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Farmer’s son receives Africa’s top award for scientific research

As a child in a Zimbabwean village, Dr Cletos Mapiye's father taught him to tend chickens, goats, and cattle

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A Western Cape meat scientist, Dr Cletos Mapiye of the department of animal sciences at Stellenbosch University, is one of three scientists from Africa honoured with a 2020 Young African Researchers Award for the authenticity and quality of their scientific research.

Mapiye was commended for his research work in the field of agriculture and food sciences. Awards were also made in the fields of health and pharmaceutical sciences, and water, energy and environmental sciences.

He is currently the interim SARChI Chair in Meat Science: Genomics to Nutriomics in the department of animal sciences, and a team member of the Sustainable Agriculture and Food Security research program at Stellenbosch University.

7-year history as Stellenbosch academic

Mapiye has been working as an academic at Stellenbosch University since 2013, where he teaches Meat Science to undergraduates, and Sustainable Animal Production to postgraduates. He has since supervised 7 PhD and 9 MSc graduates and published over 100 articles in international refereed journals.

Previously, he completed a postdoctoral fellowship at Agriculture & Agri-Food Canada (AAFC) at the Lacombe Research and Development Centre in Canada, and lectured at the University of Rwanda, and the Bindura University of Science Education in Zimbabwe. He started his career in 2003 as a research officer at the Grasslands Research Station of the Department of Research and Specialist Services in Zimbabwe.

Mapiye hails from Zimbabwe, where he grew up in the rural area of Mhondoro and learnt first-hand how to tend chickens, goats, and cattle from his father, who is a smallholder farmer. It is because of these roots, says Mapiye, that he finds such satisfaction in working with especially smallholder farmers, and seeing how his efforts help them to farm livestock better.

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Meat scientist Dr Cletos Mapiye of the department of animal sciences at Stellenbosch University. Photo: Supplied

He completed a BSc Agriculture with Honours in Animal Science (2002) and an MSc in Animal Sciences (2004) from the University of Zimbabwe. It was here were his paths first crossed with Prof Kennedy Dzama, who is now a distinguished professor in Animal Science at SU. He piqued his interest in Animal Science, and would later become his PhD supervisor at the University of Fort Hare in the Eastern Cape from which he graduated in 2010.

His efforts towards research, development and capacity building to improve sustainability of food and agricultural systems, food security and poverty reduction in the developing world, was first recognised in 2017 through a Young Scientist Prize: Agriculture and Food Security from The World Academy of Sciences (TWAS) Regional Office for sub-Saharan Africa.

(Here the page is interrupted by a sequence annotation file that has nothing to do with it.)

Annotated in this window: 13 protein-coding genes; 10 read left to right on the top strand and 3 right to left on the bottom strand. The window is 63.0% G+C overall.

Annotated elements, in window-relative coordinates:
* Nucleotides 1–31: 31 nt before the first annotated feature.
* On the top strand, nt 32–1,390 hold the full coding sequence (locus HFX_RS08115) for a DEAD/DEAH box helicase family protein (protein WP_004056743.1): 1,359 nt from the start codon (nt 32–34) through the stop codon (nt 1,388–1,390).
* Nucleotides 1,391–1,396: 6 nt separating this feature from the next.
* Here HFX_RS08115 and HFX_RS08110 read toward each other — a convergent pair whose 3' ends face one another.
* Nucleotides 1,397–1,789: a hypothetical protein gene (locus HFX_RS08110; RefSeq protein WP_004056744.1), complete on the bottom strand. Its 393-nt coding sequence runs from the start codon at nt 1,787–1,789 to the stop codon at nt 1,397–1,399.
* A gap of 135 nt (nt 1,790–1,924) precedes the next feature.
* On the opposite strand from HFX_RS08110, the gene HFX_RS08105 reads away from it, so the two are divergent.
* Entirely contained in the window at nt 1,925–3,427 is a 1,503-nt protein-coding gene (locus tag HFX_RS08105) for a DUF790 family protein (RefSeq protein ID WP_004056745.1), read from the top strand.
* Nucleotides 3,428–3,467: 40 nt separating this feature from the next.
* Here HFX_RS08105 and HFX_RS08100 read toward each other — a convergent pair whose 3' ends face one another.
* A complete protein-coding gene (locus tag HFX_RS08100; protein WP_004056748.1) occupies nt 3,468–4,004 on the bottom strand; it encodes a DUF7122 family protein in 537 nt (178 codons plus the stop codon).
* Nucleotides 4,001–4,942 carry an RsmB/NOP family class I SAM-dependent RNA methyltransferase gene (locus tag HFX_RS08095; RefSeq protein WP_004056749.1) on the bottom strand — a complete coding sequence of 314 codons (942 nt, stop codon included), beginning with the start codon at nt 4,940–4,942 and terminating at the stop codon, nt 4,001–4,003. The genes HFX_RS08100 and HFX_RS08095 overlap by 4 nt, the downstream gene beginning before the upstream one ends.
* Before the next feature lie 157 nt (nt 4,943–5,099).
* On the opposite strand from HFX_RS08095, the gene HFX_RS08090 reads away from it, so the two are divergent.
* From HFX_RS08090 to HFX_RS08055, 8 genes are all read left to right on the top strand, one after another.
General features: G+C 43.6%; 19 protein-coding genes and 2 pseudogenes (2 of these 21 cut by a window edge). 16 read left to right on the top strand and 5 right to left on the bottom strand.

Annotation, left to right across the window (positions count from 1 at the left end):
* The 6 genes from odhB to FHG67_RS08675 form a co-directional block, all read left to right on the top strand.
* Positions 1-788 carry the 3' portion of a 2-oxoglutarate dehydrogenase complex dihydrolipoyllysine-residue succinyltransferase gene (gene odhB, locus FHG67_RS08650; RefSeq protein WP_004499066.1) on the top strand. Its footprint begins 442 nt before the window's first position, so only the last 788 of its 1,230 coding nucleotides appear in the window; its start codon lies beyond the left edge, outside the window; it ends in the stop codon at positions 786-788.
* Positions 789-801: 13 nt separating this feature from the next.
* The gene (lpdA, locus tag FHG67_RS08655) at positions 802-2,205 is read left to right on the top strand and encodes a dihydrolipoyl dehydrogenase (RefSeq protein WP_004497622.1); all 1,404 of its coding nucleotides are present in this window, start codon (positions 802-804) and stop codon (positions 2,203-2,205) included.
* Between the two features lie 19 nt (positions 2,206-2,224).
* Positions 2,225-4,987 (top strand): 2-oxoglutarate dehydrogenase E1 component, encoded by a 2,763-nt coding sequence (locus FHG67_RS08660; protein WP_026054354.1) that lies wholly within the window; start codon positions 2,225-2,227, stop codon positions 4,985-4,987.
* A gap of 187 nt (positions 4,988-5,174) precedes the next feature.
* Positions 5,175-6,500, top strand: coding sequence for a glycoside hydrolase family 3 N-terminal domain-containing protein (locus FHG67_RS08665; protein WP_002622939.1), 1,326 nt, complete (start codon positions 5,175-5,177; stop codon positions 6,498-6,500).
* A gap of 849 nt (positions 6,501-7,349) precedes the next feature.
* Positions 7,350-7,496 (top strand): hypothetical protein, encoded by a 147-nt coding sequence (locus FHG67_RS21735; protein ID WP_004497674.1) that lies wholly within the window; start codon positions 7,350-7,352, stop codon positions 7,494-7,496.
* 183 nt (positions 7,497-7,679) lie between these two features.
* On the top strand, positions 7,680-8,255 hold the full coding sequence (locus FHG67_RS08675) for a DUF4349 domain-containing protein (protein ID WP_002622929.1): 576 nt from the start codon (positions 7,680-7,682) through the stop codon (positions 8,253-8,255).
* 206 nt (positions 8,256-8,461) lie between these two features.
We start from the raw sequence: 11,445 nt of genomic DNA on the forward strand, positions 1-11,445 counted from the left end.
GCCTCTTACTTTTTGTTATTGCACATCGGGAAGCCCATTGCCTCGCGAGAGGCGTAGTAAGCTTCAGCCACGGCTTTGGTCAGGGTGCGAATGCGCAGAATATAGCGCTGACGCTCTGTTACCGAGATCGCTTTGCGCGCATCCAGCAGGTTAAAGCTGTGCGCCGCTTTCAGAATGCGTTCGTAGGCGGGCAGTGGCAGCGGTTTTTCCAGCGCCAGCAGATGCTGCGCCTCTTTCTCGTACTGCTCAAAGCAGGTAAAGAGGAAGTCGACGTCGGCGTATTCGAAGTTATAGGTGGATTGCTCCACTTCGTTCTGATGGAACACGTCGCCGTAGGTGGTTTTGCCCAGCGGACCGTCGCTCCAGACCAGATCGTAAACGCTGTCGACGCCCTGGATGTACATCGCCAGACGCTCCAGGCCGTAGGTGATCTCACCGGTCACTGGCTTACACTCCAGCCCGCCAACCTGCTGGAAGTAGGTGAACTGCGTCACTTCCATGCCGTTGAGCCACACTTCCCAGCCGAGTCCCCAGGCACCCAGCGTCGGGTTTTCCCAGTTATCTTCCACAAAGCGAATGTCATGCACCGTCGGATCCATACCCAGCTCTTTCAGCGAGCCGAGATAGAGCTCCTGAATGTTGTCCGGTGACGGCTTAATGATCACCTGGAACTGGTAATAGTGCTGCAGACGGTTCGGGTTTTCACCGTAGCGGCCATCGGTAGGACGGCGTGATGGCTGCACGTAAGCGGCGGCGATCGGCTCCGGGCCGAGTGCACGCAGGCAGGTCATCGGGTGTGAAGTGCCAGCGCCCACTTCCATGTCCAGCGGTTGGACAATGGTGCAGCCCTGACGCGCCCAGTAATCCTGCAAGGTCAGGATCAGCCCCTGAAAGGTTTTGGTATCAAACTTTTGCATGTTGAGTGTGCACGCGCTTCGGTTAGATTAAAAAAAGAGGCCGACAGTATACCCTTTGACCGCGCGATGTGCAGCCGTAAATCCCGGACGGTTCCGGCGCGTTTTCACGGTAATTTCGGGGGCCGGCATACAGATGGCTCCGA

“My research programme focuses on finding new strategies to enhance sustainability of meat production and consumption,” he explains. “This covers different livestock production systems, ranging from commercial through to small-scale and complex subsistence systems.”

He is especially interested in how changes to the diets of livestock plays out in the fatty acid composition of their meat, and ultimately benefits the health of people who consume it. “It is all about improving the performance of animals and the quality of their meat through the use of different types of feed,” he explains his interest in animal nutrition and meat science.

A model by one of DR CLETOS Mapiye’s research groups serves as a decision-making tool for development agents and policymakers in Southern Africa.

He is currently supervising a project that is running on the Welgevallen Experimental farm of the SU Faculty of AgriSciences that is ascertaining the water requirements of indigenous South African sheep breeds such as Damara, Pedi, Namaqua and Black-headed sheep. Funding obtained from the Water Research Commission is making this research possible.

Experimenting with hemp seedcakes

Mapiye and his students are also experimenting with hemp seedcakes to see if such by-products have value as an alternative feed source and meat preservative. This project is part of an initiative by the SARChI in Meat Science, funded by the Department of Science and Technology and administered by the National Research Foundation.

In recent years he has also been involved in projects that looked into the value of using fruit-based diets (such as grape pomace and citrus pulp) as an alternative feed source for sheep and cattle, and whether they can extend the shelf life of meat. “The project was started in 2015, and was inspired by the droughts we were experiencing, in an effort to help especially farmers in the Western Cape secure alternative feed options,” he explains.

His research group recently developed a system dynamics model to evaluate the sustainability of a low-input ruminant meat production system. The model currently serves as a decision-making tool for development agents and policymakers in Southern Africa.

“My work on the use of plant by-products rich in phytochemicals as livestock feed supplements and natural preservatives of meat has been widely adopted in Southern Africa. For example, some local farmers, feedlots and feed companies have adopted plant by-products as cheaper feed supplements and meat preservatives.”

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Staff Reporter
Staff Reporter
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